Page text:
Which type is the big Squid in Moby-Dick?

MobyDick

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Hey, I just noticed the topic is moved to the section on Pop Culture, but Moby-Dick really is a great work of literature which hardly fits the description Pop Culture, so it is not less misplaced here than in the former section.
 

tonmo

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:) Hmm... I'm not so sure I agree! While I do believe that another forum or two may be needed here to ensure there's a home for everything (and int he meantime The Octopus' Den is in part the repository for all things lost), I do believe this forum is the most appropriate place for this discussion...

Doing a search on Google for +"pop culture" +"moby dick" yields about 900 responses... that might not be worth much, because of course they're not all in context... and I wasn't able to find a link worthy of making my point.

I don't think pop culture necessarily is "trendy", but trendy is a subset of pop culture... The definition of pop culture seems a bit elusive, but here's one take on it:

http://www.ucdsb.on.ca/athens/popculture/whatdef.htm

I believe that great works such as Moby Dick can be considered pop culture, at the same time as the Spice Girls. I guess it would be any form of entertainment (and Moby Dick is indeed a form of entertainment, is it not?) that has mass appeal / exposure / recognition.

Still, I'm sorry that I moved the discussion without your knowing. Going forward I'll try to be more sensitive to the thread authors when moving a thread, by sending a private message informing them of the move.

Thanks!
 

Fujisawas Sake

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Thanks Tony,

An interesting sidenote (keep in mind that it has been almost ten years since I last read Moby Dick: I noticed that they kept referring to the "physeti" (the Sperm Whale's scientific name is Physeter catodon) as a fish, even though the whalers knew that they produced milk. They even described the taste of the milk as that of "strawberries" (I doubt we'll be producing any whale dairies soon). I swear that they really didn't consider them mammals, even though they probably had the idea that they were.

Great novel, BTW.

Sushi and Sake,

John
 

MobyDick

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Thank you for your reply, Tony. Yes, Moby-Dick is indeed a form of entertainment, as all literature is (no matter how pretentious some critics may want to talk about it). The funny thing about it being placed in Pop Culture here is that one guide to Melville studies contains an essay about the influence of the novel in pop culture. It is probably this kind of studies that accounts for your 900 hits. But if the novel itself were part of pop culture, the world would surely look different, since the effort and concentration it takes to read the whole book are not activities usually associated with the term.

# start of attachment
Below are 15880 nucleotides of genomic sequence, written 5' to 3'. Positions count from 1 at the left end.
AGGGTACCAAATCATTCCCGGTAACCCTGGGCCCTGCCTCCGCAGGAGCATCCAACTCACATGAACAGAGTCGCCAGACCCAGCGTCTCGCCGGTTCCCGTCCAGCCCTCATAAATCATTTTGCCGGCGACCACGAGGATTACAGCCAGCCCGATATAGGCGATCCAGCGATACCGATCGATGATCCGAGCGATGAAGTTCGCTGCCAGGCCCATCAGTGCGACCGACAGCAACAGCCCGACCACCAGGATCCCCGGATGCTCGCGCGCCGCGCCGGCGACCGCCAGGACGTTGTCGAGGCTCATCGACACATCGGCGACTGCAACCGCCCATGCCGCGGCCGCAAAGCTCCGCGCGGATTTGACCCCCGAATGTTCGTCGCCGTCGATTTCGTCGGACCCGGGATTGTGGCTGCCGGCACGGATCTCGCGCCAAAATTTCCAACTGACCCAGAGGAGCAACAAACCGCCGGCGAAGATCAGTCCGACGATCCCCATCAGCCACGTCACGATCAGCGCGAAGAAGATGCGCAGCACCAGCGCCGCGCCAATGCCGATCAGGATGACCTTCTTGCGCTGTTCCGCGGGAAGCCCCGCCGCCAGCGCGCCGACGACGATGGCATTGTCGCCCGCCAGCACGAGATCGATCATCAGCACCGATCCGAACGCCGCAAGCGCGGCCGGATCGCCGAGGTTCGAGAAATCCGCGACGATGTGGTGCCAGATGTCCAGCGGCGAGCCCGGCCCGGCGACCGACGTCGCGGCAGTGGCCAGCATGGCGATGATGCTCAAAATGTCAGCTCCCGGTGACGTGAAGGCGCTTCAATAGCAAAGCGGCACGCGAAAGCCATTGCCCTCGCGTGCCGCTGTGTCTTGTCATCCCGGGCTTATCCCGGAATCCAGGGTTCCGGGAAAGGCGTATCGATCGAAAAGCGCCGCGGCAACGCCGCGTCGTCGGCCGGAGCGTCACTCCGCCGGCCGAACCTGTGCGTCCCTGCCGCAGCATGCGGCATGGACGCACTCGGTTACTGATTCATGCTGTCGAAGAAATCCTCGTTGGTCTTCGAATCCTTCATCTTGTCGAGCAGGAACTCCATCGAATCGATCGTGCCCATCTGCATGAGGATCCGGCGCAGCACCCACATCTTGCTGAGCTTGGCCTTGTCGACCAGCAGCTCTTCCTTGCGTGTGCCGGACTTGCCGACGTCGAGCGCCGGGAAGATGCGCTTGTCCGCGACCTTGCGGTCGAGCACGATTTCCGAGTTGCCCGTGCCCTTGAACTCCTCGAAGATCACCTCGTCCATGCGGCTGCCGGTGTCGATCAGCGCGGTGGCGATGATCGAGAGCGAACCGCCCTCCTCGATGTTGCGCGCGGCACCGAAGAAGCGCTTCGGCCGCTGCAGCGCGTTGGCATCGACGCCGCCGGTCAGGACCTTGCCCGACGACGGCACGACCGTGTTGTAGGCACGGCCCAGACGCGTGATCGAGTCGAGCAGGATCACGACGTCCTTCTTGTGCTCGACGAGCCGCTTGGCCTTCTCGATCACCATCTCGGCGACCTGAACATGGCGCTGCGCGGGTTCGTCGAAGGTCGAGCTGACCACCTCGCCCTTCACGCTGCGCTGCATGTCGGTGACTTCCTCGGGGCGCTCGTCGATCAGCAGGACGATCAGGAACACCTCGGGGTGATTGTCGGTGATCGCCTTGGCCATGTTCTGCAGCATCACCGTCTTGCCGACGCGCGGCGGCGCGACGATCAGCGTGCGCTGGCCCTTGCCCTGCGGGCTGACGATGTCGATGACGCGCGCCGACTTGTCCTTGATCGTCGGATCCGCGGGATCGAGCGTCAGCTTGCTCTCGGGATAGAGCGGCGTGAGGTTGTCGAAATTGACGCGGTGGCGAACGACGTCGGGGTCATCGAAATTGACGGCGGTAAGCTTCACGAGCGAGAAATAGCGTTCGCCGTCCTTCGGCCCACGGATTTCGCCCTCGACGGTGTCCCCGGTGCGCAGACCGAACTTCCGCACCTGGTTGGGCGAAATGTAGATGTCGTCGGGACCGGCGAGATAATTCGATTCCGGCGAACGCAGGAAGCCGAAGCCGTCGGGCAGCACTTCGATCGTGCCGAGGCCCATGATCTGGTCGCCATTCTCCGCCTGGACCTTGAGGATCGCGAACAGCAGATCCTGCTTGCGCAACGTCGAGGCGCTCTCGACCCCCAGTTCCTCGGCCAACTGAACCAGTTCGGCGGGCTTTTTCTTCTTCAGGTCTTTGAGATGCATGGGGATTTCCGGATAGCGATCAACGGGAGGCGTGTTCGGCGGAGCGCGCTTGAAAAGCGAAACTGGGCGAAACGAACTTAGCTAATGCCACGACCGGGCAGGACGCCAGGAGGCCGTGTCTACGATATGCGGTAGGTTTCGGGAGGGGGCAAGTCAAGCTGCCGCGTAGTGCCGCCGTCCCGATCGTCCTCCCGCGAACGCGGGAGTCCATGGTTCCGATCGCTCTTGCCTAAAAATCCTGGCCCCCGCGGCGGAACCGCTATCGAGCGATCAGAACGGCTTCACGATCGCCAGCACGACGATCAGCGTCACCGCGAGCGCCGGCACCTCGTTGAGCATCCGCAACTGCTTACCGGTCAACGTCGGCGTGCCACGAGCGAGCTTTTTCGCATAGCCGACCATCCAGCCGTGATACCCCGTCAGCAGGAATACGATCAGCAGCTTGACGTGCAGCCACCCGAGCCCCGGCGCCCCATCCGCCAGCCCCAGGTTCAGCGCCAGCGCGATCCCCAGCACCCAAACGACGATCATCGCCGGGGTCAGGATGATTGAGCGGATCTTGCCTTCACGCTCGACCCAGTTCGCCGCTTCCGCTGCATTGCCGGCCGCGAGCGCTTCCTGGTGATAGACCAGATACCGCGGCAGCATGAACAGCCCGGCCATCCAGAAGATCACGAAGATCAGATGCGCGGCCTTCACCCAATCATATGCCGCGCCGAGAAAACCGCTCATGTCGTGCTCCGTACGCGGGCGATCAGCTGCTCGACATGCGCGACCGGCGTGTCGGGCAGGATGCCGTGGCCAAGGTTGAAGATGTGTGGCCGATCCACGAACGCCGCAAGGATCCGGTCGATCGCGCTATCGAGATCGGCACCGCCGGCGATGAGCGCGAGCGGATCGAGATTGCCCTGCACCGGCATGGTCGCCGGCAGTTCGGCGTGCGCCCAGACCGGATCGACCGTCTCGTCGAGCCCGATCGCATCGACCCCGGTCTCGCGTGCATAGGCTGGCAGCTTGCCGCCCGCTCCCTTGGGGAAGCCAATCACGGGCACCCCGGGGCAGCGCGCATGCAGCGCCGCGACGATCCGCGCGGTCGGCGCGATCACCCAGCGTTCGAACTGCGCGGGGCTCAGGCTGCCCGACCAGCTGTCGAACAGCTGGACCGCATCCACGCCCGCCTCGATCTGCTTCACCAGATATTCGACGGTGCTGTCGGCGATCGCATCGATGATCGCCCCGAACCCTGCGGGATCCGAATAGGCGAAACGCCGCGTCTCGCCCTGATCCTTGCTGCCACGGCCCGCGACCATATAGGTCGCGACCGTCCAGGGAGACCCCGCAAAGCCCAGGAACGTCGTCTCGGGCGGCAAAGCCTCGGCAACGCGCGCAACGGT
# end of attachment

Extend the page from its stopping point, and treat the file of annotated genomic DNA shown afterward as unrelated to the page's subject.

Clem

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Good points, Moby. Effort and concentration are not exclusive to "high" art and its appreciation, though. On the evidence, plenty of people put lots of effort and concentration into incorporating "pop" culture: "Star Trek" conventions, pilgrimages to Graceland and "Harry Potter" reading groups come to mind.

"Moby Dick" wasn't exactly a best-seller when it was first published, and I suspect that most subsequent readers were exposed to it in classrooms, when it was a chore. You're right, it's always been more influential than popular.

Maybe TONMO should consider losing the word "Pop" in it's forum title, and simply call it "Culture."

:?:

Clem
 

tonmo

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Clem said:
Maybe TONMO should consider losing the word "Pop" in it's forum title, and simply call it "Culture."

:?:

Clem
Yeah, I don't disagree there, in fact that's what I was originally going to suggest before I went off and tried to find a good definition of pop culture. Regardless, I am definitely giving this area some thought -- thanks to Moby and the rest for your input!
 

tonmo

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OK, I've been pushed over the edge due to an [Old Board Archive] note I'm about to post -- so I'm changing the name of this forum to "Culture and Entertainment"... Strange bedfellows, perhaps, but here we are. Thanks!
 

MobyDick

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Moby-Dick indeed was not popular in the nineteenth-century. During his lifetime, Melville's most popular books were those about the South Seas. Moby-Dick was rediscovered in the early 1920s.

To get back to the squid matter here, since Melville was in the whaling business for some time, I was thinking that he may have seen squid. But now I read the notes to the Hendricks House edition to the novel, it says that Melville most likely used a book by Bennett as a source.
 

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